Fred Astaire and Ginger Rogers. Lucille Ball and Desi Arnaz. Garth Brooks and Trisha Yearwood. They don’t call ’em power couples for nothing. And when it comes to automotive art, Art Fitzpatrick and Van Kaufman were the undisputed kings of 1960s advertising.
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The fins on that '59 Bonneville might not have been the most extravagant in town, but getting that missile-evoking tight V right has been praised as one of the most difficult bits of die stamping ever done on a mass market car. (How the magic happened on the metal-bashing side of the industry, with a then-and-now contrast, would make a good article, if anybody is looking for ideas...)
Thanks for this piece, incidentally. Great ads for cars that were among the most stylish of their day and can still have pride of place in a collector's garage.
I didn't know the honeycombs were an option in 1970 on a Trans Am?
They came on my '73 SD TA when I owned it back throughout the 80's though.
Still have a color copy of the title, 5th digit's an X.
I had a wonderful conversation with Art during 2014. We talked about my 67 GTO and he was kind enough to provide me signed AP's of the 1967 GTO Hardtop Coupe - 'Announcement Ad' and the 1967 GTO Convertible Waikiki for my collection. In addition, he gave me a personalized, signed GeeTO Tiger AP that is awesome! His talent was like no other and his warm personality is missed.
In the late sixties, my uncle and I waited for the arrival of his brother-in-law and sister to meet us for a short vacation at the Torch Tip resort at the northern shore of Torch Lake in Michigan. We waited in his '58 Pontiac for the tell tale vertical headlights of his brother-in-law's Pontiac. They finally appeared on the Northern Michigan roads, and we guided the family to the resort, there was a campfire, and I saw the Milky Way in the northern Michigan sky. I've never been closer to Heaven.
I graduated from the College for Creative Studies in Detroit. Some of my instructors there were active artists during this era and the stories they would tell, oh my! Their time was similar to that of the recent series "Madmen". While he wasn't either of these gentlemen, I learned how to properly draw a tire in perspective from one of the best illustrators of his time. It's actually one of the most complicated things a car illustrator had to learn. Of course, I'm referring to the days before computers did all the drawing!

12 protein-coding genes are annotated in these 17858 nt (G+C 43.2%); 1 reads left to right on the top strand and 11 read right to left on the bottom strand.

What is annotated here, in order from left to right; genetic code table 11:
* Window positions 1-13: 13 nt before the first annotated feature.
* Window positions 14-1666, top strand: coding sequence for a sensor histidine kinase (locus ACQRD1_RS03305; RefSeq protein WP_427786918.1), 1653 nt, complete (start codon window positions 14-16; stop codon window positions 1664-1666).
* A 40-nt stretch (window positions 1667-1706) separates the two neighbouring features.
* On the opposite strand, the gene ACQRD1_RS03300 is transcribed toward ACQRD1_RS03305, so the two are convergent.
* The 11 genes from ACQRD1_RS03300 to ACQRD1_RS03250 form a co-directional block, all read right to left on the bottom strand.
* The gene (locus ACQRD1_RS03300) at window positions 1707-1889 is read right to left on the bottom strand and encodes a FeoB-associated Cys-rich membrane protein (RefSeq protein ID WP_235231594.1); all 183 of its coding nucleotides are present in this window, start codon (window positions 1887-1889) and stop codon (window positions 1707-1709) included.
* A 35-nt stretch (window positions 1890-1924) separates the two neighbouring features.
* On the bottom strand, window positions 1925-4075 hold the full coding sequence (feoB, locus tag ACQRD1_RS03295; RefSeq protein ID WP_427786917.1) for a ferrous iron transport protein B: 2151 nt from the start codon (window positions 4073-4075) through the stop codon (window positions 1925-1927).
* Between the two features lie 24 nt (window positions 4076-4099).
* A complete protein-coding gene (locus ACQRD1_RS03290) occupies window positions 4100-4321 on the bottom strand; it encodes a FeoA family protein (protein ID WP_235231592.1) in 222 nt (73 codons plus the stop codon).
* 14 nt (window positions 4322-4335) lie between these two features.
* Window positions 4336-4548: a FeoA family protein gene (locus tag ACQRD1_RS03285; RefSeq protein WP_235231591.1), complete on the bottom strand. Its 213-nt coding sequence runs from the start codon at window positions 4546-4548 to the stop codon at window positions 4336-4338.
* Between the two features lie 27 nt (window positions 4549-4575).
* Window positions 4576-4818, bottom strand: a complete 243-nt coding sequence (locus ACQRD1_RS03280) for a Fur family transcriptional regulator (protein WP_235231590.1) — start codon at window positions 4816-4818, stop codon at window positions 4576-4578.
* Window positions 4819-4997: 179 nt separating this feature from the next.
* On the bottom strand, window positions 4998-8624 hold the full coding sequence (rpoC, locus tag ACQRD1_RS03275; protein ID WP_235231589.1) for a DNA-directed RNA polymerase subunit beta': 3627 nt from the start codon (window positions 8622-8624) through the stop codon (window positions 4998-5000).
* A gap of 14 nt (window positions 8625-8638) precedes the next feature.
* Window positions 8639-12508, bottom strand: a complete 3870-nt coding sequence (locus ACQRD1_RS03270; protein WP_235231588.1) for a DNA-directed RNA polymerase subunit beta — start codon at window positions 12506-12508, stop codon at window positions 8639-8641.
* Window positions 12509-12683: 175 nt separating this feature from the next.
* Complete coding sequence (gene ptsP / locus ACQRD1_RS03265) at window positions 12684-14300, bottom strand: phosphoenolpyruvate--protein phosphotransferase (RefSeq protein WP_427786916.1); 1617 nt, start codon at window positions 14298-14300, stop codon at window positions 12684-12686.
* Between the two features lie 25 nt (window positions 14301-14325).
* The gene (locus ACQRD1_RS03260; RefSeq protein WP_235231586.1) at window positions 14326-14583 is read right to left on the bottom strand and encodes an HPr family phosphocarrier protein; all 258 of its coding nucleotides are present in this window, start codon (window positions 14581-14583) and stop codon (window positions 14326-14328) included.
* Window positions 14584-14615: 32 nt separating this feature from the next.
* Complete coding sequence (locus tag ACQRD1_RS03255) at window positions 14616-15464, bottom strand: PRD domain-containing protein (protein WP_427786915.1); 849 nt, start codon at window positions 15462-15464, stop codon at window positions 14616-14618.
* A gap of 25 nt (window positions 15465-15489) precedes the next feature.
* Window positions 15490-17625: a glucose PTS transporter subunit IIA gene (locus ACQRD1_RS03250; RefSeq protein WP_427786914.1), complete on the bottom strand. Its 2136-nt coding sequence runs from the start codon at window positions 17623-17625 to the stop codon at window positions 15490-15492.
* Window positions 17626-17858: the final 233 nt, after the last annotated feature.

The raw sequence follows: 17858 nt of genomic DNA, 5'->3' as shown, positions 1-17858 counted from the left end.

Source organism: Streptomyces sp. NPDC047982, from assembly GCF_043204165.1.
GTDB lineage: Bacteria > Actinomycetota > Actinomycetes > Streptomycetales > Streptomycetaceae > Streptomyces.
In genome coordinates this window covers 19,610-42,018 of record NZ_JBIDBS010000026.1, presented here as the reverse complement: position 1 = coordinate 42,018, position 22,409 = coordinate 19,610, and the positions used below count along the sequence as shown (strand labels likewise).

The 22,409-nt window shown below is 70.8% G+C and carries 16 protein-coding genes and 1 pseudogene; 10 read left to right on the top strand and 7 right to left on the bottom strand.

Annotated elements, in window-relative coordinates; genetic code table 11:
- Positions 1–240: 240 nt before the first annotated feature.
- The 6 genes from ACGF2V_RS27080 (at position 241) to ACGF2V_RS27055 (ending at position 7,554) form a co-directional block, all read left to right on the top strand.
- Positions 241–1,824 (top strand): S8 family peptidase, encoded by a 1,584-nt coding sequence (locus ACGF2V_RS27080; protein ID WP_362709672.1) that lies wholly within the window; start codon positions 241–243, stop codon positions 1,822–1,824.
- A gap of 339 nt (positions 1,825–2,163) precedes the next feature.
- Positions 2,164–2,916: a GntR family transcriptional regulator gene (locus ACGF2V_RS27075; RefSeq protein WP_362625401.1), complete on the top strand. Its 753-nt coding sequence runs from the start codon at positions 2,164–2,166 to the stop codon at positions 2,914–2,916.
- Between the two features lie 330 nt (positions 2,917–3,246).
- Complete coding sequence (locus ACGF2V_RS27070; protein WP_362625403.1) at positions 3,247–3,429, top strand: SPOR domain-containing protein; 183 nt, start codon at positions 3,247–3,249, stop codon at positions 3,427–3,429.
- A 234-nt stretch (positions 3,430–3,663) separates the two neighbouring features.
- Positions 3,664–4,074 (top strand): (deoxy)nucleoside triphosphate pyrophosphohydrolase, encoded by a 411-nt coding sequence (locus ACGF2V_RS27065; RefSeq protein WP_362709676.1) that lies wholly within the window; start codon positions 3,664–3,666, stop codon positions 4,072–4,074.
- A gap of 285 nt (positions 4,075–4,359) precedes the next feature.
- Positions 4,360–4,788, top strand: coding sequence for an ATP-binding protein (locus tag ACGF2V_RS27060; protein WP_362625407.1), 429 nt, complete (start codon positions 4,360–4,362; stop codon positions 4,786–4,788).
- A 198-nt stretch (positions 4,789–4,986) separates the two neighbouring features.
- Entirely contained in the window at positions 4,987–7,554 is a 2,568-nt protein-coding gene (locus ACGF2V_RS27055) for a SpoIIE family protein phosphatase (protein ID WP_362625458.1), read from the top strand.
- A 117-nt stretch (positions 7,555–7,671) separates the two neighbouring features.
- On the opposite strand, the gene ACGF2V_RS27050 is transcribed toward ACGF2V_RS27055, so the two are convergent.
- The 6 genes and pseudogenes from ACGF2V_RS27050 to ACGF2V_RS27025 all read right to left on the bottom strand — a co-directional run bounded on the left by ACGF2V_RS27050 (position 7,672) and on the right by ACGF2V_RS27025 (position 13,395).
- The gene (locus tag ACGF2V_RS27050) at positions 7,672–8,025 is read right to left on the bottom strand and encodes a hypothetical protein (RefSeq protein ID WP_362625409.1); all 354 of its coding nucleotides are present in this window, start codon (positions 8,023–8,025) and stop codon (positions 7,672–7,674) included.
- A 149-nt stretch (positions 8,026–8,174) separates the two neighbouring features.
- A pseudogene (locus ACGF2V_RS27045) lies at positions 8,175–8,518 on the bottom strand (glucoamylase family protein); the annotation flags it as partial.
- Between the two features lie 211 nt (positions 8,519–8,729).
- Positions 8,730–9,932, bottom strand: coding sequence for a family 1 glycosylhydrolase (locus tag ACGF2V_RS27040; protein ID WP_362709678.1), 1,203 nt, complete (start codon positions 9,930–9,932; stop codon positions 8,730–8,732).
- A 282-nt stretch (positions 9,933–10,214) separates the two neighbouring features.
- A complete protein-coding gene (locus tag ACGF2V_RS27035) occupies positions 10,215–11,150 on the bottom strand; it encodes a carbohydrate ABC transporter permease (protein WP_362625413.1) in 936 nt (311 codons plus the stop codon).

Been a fan of Van and Fitz since I re-discovered them in the early 80's. I was in university at the time studying commercial art, I tried to copy their style whenever I had illustration assignments. Later in life, I've owned a string of Pontiacs and have my kids hooked on them too. Great stuff.
I've always loved the styling of the 2nd Gen Firebirds, especially the 70-73, but, in full disclosure, I'm rather biased. I have a 1973 brewster green TA SD 455, A/C, M22 close-ratio, tilt, deluxe saddle interior, rear nerf bars, 8-track that I ordered new from the factory in March, 1973 and it's telling me it needs to come out and play soon. The only modifications I have made over the years was a full repaint in 1997 and to replace the original diaphram clutch when it calved many years ago with a Hays Borg & Beck clutch.
It was all about "arriving." So that the elegant gentleman and those "high born" ladies were seen in places to be seen. I think, though, the Cadillac advertisements of that period with the bejeweled Cadillac "V" in the background, takes conspicuous consumption to an even higher level. Happy day, and thank you, James
The years from 1961 to 1963 produced some of the most gorgeous cars in Detroit history, just about all of them, from all the mfrs. Especially 1963............ Ford, Chevy, Pontiac, even the Chrysler brands.
That is a 1971 Trans Am ad...note the wheels, high back buckets & the lettering on the shaker. I am lucky enough to have purchased the 1970 T/A print from Fitz several years back at a Pontiac Nationals event. Framed on my wall.
I liked the '59 Pontiac fins. But I can't agree the 1959 Cadillac fins were "arguably the best of all time". I didn't like them in 1959 and still don't like them. Also, at the Beloit, WI Autorama several years ago, one of them attacked me and caused bleeding on the back of my hand!
The article says that you rarely see a Catalina at Pebble Beach, and you didn't this time, either. If you look at the front fender, it's obviously a Ventura, not a Catalina. My dad used to have a 68 Catalina that I drove when I was in high school. Had a 400 and a four barrel. Good times!
Fitz-Van did amazing work. I've got a 1965 Chrysler brochure done by them. They enhanced the vehicles by making them appear lower and wider. Despite their amazing skills, Jim Wanger did not feel this was the way to market the new GTO. He much preferred actual photos. I'm sure if he had his way the cars would be doing burnouts!
One of my favorite drag "stock" cars at Indianapolis Raceway Park back in the day, was a perfect black 1961 Catalina hardtop with a 4 speed manual tranny that put a lot of others on the towbar or trailer. The guy never missed a shift that I know of.
You would have just about needed a station wagon to haul around what passed for a car phone in 1968. It was a radio phone and the radio portion of it pretty much filled up the trunk of a full sized car. Beautiful ads.